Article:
A MAT chair of trustees and edtech CEO outlines why, despite reforms aimed at helping schools with their buying decisions, there will always be a need to know how any tool fits into a wider strategy
Governor recruitment seems to be getting tougher and tougher. Al Kingsley considers why governance is a great role, the barriers that exist to recruitment, and how we might start to overcome them
Skills shortages are a concern in many industries across the UK right now. Healthcare, construction, farming, technology-based sectors and more are all struggling to recruit skilled people to fill vacant roles. It’s not going to be solved any time soon. According to the Learning and Work Institute’s prediction, there will be a shortfall of 2.5 million highly skilled workers by 2030.
It is vital that our education system is working to bridge the digital divide for future generations. As the pandemic subsides, the rate of digital innovation shows no sign of slowing and continues to exacerbate the digital skill gap.
With nearly two decades of school governance experience across Infant, Primary, Secondary, All-Through and Alternative Provision schools and academies, distilled into an easy-to-read format, “My School Governance Handbook” aims to make the complex world of school governance simple and accessible to all.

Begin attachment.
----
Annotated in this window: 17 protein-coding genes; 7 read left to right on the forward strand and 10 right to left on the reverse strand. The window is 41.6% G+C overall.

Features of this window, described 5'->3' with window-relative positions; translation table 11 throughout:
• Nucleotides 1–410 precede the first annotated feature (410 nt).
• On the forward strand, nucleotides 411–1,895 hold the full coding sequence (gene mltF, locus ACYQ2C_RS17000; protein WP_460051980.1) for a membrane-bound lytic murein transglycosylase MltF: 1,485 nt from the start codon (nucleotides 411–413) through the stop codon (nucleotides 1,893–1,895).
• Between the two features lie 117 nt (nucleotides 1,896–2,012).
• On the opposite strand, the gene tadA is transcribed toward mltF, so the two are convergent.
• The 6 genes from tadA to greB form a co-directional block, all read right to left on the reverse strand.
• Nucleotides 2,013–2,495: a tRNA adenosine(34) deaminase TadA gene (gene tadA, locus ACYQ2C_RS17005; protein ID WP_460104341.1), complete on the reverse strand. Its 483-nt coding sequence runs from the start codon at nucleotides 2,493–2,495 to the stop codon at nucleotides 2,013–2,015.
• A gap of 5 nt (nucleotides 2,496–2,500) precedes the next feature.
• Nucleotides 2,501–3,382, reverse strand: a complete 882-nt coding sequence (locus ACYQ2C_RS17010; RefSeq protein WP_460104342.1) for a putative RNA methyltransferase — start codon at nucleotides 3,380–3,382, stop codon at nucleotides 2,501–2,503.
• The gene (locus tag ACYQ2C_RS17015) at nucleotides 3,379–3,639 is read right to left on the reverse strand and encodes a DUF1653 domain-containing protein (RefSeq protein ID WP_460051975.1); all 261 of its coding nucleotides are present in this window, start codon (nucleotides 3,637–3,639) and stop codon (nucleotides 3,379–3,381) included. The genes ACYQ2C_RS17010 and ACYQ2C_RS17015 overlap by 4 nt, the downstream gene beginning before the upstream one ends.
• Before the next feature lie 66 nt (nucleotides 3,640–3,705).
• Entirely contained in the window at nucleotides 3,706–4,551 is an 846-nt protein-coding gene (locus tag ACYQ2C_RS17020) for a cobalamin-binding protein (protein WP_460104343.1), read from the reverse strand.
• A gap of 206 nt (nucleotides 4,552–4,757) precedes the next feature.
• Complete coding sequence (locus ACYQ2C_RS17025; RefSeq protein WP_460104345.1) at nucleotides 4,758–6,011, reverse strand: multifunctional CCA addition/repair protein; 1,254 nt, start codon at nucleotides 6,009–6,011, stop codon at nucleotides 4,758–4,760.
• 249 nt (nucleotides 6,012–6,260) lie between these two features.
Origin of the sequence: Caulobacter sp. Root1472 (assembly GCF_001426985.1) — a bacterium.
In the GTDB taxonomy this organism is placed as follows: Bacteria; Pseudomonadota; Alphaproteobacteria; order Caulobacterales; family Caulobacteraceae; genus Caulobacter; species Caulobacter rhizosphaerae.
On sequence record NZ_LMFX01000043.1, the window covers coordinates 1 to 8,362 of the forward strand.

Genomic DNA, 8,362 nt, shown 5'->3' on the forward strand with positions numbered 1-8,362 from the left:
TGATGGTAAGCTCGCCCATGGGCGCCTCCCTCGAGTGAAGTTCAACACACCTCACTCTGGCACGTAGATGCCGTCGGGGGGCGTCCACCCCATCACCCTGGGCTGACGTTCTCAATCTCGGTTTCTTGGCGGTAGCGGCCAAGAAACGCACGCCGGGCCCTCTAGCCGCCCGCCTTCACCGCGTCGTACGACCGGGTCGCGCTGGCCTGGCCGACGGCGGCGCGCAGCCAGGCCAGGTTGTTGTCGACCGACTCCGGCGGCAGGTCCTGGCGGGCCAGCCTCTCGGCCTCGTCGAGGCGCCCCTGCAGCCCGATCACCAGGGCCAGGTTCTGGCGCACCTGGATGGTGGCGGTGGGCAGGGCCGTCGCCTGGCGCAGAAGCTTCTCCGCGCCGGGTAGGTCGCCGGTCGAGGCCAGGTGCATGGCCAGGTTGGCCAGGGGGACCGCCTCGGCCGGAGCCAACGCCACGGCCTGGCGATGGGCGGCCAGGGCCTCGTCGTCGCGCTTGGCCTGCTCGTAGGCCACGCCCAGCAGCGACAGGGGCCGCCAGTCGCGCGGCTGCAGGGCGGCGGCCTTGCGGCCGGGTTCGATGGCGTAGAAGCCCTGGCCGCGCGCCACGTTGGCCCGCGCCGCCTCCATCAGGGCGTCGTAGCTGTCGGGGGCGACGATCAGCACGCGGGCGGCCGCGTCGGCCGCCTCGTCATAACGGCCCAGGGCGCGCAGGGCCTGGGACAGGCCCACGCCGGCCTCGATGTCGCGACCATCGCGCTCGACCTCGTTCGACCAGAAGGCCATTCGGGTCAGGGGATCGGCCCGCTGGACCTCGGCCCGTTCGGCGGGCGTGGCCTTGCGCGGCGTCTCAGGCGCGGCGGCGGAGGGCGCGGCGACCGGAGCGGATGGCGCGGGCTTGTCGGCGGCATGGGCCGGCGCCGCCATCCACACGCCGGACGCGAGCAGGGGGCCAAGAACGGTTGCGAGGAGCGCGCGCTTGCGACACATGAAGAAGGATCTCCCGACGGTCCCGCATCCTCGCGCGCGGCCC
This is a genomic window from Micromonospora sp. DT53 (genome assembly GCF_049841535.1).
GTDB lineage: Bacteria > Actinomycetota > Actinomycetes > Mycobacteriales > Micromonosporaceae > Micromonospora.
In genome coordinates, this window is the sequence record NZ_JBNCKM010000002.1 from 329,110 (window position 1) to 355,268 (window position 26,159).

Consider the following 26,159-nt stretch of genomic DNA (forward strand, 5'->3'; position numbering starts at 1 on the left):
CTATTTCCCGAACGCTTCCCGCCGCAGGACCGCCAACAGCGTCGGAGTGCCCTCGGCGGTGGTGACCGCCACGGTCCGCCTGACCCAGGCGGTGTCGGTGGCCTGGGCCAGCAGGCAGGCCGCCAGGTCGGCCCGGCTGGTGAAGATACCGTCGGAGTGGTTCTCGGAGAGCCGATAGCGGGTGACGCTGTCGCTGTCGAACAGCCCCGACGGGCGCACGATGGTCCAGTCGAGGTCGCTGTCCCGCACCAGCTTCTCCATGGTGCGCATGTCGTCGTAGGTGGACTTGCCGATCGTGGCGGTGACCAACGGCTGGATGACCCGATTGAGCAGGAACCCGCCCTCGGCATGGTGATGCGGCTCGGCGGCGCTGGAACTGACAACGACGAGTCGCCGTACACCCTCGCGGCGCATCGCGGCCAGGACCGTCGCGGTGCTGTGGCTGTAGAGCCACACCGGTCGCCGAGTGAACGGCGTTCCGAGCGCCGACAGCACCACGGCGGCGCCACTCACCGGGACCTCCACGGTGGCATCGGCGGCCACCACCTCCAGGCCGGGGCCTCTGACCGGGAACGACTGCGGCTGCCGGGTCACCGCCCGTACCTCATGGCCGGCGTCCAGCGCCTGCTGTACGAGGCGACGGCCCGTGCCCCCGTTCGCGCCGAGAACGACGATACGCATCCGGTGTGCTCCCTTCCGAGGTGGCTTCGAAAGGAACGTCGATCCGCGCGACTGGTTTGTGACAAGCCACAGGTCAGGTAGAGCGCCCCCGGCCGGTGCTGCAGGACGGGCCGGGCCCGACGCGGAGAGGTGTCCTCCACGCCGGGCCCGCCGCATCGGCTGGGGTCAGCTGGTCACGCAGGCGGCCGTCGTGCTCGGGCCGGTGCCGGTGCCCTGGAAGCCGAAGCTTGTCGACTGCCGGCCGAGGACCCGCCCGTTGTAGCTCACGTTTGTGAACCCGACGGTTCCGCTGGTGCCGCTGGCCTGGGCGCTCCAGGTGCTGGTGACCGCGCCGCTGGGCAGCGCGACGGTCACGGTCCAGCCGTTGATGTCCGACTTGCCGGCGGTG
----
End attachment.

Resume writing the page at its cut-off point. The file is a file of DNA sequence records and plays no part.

Al Kingsley explores the ways schools can best use digital technology to support and innovate education delivery for those with mental health, learning or physical needs.
What is self-confidence and why do we need it? Some people have it in abundance; others would love to have more.
As the UK’s youth mental health crisis reaches breaking point, with approximately 1.5 million under-18s needing new or additional help with their mental wellbeing as a direct result of Covid-19, schools are facing a fresh wave of students needing extra support.
Learning methods change constantly; this much we know. As technology forms the foundation of schools’ efforts to prepare students for the future, it makes sense to incorporate it into teaching and learning as much as possible right now…
Our children’s immersion in education technology isn’t going to slow down, which means technology-related privacy and security can’t either. We’re never going to reach a point where we put our pencils down and say, “We’re all safe and secure now, so we don’t need to worry anymore.”
The future of work has arrived. the enforced shift to remote working in 2020 largely proved a surprise for business leaders, many of whom found that, contrary to their expectations, productivity did not plummet.
The shift to remote and hybrid learning catalyzed by the COVID-19 pandemic has highlighted many challenges and inequities in our current education system. One such challenge that has recently been at the forefront of my mind is digital poverty, the inability to interact fully with the online world — when, where and how an individual needs.
All year long, important data is published in the United States. Next up is the biannual math and reading results from “the nation’s report card.” When it’s released, you should completely ignore it.
Despite its overwhelmingly devastating impact for many across the world, many moments of connection, progress and collaboration were discovered amongst Covid-related disruption.
How is technology helping to keep students engaged in their education and what safety issues must schools consider? Al Kingsley explains